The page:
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How to be a top writer on Medium

Sharing some secrets

Medium recently placed me within its category of top writers in journalism. I have been on the platform since August 2014 writing pieces like this:

The acknowledgement came as a surprise. Perhaps it’s nothing more than gaming by using “journalism” tags I thought, though this tweet from @medium says otherwise.

I share this acknowledgement billing with journalist Mike Cernovich best-selling author of Gorilla Mindset, Story hunter @Storyhunter, and @damianradcliffe — A Brit professor in the US, with a rich journalism pedigree and then there’s Jeff Jarvis, a professor of journalism who comes close to quarter-back star status in the emergent zone of warp factor journalism — that which links old skool with unfolding media. I can’t write like any of them.

Firstly some context

Scene from Interstellar

All of this though conceals a very ordinary me, or someone trying to overcome adversary. You’re dyslexic intoned my chemistry lecturer. I knew that. I could recount Einstein’s theory with glee and could even visualise how it worked, but despaired how I would use my Applied Chemistry degree when I desperately wanted to become a journalist. Plus, my own handicap I thought: I grew up in Ghana, so was never quite privy to the extraordinary palette of Western popular writers who leave an indelible imprint on style e.g. Wilde, Bronte etc. My wonderful poets were the Chinua Achebe.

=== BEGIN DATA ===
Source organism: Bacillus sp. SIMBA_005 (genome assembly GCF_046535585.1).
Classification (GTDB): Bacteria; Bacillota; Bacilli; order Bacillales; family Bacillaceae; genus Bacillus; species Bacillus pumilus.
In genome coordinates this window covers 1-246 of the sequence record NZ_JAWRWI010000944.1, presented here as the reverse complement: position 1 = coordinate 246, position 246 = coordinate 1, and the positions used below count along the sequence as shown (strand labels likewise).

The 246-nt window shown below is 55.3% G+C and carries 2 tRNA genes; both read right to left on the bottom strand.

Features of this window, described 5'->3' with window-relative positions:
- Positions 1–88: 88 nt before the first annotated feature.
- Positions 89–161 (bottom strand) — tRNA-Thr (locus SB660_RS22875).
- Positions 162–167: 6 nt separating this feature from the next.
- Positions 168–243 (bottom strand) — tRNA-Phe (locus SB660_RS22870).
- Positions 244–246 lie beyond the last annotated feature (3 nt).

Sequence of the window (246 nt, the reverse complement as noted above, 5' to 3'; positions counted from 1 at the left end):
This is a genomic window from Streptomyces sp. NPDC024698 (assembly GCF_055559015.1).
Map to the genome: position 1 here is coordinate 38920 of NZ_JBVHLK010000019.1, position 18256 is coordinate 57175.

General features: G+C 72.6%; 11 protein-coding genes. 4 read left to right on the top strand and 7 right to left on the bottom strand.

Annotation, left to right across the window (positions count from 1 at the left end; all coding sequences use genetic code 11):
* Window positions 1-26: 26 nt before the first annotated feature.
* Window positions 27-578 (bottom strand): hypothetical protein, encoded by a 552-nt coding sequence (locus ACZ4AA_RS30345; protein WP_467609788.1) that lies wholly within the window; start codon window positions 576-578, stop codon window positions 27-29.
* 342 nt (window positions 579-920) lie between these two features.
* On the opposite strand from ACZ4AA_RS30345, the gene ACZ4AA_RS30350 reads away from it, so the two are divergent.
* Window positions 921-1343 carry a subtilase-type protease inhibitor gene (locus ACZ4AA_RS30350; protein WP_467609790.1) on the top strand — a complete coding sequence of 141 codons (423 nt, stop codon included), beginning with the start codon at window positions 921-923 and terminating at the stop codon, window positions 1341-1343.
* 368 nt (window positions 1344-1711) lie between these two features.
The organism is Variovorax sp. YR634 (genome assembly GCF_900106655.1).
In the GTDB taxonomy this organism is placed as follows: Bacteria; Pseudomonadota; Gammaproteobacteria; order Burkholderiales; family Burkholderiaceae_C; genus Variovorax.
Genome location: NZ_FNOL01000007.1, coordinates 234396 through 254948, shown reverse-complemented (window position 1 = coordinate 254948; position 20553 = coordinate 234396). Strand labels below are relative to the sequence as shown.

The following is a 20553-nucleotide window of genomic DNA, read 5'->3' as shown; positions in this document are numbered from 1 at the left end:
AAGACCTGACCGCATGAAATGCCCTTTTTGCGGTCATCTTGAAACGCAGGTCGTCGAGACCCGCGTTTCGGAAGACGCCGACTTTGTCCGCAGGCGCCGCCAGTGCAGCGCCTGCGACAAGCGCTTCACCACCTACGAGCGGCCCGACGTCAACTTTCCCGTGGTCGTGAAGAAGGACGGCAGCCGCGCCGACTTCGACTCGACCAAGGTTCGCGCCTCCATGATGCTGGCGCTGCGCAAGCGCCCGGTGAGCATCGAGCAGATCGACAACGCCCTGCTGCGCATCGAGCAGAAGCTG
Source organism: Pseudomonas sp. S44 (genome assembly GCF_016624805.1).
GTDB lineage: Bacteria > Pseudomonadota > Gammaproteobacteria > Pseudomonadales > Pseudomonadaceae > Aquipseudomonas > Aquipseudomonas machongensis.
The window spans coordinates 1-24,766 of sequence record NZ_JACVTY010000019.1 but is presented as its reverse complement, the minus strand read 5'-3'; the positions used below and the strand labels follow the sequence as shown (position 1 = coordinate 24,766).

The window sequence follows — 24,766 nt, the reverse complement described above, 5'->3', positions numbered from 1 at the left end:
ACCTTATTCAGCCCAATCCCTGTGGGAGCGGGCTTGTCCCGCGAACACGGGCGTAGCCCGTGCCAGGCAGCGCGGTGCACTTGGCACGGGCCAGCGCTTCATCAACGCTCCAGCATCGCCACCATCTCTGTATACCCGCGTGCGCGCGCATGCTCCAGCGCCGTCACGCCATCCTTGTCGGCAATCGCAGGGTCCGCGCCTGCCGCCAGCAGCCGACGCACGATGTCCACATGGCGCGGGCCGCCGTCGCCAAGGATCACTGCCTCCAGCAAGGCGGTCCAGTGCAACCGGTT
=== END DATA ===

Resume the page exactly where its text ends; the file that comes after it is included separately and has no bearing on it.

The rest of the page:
What I did

Firstly, there’s the Steal like an Artist approach. I tell students how I would cut out newspaper articles, lay them out and read them as if they were poetry. I would attempt to mimic the style of a writer, imbibing and using words which would previously be unfamiliar to me. I still do it today, rereading copy, not necessarily for the ideas, but the structural flow and rich use of vocabulary. I sat it on a spoken word rap artist recently on his way to perform for the BBC. His free-styling and lyrical dexterity influenced ‘Being Brilliant’.

As a burgeoning journalist, you knit what others say to make a point and as you grow, your voice begins to take centre stage, yet this still does not negate attribution.